Flexible working is gaining senior level support worldwide, according to the latest research by global workplace provider Regus, which surveyed over 44,000 senior business people across more than 100 countries, including 365 respondents from Hong Kong. In fact, John C Tsang, Financial Secretary of the Hong Kong SAR Government, encouraged employers in Hong Kong to introduce more flexible working arrangements in his Budget Speech in February this year.
The Regus survey found that the vast majority of respondents globally (72%) now believe their senior management support the idea of flexible working, however, only 70% of Hong Kong respondents agreed. The city did score the highest in Greater China, although that was lower than its counterparts in Singapore (71%), the US (77%) and the UK (80%), where all employees have enjoyed the right to request flexible working since the end of June last year.
Key to talent acquisition
In addition, 68% of respondents globally found that their industry sector is increasingly moving towards flexible working to retain and develop talent. The respondents from Greater China share similar thoughts, in that 66% in Hong Kong, 65% in Taiwan and 70% in Mainland China agree that flexible working can help talent acquisition.
On the other hand, 75% of respondents globally agree that mangers require specific training to successfully manage remote teams. Close contact is still key, with 82% of respondents feeling that managers should speak to staff who work remotely several times a week and 85% believing that remote workers should attend monthly face-to-face meetings with their line managers.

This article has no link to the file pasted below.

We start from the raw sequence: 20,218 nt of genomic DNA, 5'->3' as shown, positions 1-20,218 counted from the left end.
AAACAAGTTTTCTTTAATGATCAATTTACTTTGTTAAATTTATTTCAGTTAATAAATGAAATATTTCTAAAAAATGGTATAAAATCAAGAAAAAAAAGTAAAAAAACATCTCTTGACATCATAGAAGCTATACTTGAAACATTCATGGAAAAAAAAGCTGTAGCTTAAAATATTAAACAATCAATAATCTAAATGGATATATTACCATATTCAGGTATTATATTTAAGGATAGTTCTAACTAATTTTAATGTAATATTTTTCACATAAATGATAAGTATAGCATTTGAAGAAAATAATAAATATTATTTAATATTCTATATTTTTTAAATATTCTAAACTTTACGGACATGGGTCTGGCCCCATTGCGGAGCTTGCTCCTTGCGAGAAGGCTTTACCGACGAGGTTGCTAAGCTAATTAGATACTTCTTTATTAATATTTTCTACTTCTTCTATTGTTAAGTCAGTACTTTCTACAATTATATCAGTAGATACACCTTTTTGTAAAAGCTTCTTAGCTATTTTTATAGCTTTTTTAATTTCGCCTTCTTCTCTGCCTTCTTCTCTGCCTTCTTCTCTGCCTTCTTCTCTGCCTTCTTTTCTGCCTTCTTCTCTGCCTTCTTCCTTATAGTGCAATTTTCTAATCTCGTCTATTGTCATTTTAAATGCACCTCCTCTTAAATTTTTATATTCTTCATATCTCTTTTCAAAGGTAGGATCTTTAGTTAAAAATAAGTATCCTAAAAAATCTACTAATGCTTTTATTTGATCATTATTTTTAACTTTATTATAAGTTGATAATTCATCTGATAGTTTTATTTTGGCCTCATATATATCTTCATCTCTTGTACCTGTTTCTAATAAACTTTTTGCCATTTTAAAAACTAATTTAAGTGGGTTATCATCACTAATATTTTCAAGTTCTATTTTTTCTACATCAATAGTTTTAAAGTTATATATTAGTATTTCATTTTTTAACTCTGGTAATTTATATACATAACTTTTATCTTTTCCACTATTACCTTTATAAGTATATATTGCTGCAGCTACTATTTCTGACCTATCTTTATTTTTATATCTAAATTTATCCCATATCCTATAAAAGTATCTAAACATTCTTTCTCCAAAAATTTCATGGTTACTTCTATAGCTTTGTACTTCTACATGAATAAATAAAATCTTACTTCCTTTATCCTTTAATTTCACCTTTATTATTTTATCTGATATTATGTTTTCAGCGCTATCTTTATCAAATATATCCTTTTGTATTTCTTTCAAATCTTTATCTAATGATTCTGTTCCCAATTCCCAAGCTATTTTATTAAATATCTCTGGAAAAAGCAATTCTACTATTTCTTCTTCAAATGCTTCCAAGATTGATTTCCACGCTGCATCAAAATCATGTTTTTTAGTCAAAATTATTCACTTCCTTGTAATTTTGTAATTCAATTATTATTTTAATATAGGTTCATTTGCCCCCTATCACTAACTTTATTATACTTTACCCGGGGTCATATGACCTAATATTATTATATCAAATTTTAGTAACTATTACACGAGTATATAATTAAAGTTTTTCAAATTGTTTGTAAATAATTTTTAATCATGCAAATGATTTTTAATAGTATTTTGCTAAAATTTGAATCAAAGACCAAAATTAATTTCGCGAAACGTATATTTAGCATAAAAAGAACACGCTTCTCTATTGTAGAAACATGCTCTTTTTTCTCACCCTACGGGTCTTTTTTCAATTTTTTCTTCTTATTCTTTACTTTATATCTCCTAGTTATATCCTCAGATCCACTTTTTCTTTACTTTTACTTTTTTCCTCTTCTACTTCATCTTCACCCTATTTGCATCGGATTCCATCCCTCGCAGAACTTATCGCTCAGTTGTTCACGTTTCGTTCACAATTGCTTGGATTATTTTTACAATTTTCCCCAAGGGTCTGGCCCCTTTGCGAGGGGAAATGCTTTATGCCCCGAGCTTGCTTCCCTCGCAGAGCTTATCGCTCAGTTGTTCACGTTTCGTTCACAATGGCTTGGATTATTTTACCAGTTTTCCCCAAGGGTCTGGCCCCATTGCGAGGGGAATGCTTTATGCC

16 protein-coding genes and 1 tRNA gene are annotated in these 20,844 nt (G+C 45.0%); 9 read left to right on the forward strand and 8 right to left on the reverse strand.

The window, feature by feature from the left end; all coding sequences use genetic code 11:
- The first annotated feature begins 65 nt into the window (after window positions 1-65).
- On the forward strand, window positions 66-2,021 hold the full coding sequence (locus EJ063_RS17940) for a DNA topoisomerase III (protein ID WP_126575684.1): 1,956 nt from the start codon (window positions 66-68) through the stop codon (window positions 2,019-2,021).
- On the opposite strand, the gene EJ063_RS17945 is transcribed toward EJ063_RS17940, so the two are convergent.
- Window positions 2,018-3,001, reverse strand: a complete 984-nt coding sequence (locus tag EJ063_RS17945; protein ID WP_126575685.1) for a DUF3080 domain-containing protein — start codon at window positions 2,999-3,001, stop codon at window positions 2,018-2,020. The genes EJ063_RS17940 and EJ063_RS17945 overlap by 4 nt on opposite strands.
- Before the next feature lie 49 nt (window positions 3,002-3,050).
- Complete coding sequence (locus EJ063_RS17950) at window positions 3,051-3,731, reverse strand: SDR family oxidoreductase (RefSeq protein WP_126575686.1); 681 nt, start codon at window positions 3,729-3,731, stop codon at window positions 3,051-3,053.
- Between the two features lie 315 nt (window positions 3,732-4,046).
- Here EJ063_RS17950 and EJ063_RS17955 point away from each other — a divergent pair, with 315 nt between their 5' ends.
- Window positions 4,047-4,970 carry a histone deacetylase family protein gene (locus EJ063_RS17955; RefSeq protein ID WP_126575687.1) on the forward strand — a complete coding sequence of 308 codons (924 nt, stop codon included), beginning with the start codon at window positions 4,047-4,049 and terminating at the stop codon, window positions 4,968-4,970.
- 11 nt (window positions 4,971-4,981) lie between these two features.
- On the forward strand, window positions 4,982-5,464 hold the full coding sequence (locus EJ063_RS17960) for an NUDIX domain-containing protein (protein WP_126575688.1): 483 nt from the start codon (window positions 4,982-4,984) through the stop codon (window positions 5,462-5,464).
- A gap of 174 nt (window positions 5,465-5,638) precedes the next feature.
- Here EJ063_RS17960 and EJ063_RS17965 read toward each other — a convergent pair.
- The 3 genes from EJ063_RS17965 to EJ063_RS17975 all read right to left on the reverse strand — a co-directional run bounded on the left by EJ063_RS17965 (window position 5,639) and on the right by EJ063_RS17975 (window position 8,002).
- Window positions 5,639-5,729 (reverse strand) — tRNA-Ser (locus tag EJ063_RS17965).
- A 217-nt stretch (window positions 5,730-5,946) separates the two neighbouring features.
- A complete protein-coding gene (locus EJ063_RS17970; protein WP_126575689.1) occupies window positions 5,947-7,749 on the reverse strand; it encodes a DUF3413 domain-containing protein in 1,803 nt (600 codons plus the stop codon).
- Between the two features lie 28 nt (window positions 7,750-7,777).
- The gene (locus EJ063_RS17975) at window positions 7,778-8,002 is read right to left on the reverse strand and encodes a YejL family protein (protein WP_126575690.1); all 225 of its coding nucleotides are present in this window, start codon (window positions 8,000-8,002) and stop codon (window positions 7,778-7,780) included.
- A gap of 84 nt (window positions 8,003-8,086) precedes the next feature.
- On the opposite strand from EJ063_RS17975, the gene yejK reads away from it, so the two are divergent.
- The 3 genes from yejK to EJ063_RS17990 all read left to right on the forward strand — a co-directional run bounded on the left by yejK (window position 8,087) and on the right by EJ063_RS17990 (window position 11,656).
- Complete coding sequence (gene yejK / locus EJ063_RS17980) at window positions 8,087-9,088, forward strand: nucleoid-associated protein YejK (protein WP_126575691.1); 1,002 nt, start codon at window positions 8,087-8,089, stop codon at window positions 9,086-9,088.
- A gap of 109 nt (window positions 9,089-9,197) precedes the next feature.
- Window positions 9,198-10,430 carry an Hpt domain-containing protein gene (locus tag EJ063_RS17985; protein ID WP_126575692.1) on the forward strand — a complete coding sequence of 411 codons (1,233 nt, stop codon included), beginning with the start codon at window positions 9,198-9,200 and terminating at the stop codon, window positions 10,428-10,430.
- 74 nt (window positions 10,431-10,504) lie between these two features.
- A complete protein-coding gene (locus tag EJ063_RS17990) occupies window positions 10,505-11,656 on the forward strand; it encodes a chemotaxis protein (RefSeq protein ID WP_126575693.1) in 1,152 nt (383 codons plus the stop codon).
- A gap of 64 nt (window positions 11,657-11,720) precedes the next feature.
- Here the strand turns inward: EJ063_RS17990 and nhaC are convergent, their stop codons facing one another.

Driving adoption of cloud applications
The study also found that 85% globally, 78% in Hong Kong, 92% in Taiwan and 91% in Mainland China agree that the move to remote working is strongly driving the take-up of “cloud” applications which can be accessed anywhere.
Seventy-two percent globally, 73% in Hong Kong, 91% in Taiwan and 86% in Mainland China believe remote workers must be prepared to accept the use of IT systems that track and measure levels of work activity.
A majority (73% ) globally, 70% in Hong Kong, 93% in Taiwan and 87% in Mainland China believe IT systems should also be used to track and measure worker productivity.
While there still seems to be a need for management to take specific training to successfully manage remote workers, the advantages for businesses of enabling remote working cannot be ignored. One solution is to provide staff with access to professional locations closer to home that help them focus on work in a distraction-free environment, but still crucially allow them to be closer to home or wherever they need to be.
“With its benefits for both staff and employers, there is no question that businesses globally are increasingly moving towards remote working. However, the research findings show that it is not considered to be enough to simply let workers go their own way, with the majority of those questioned worldwide supporting the tracking and measuring of both work activity and productivity,” said Michael Ormiston, Country Manager, Regus Hong Kong.
“Management is clearly still concerned about maintaining and tracking levels of productivity. Offering staff the opportunity to work from a fully professional environment that is closer to home and devoid of distractions can help satisfy worker needs and ensure productivity doesn’t suffer.”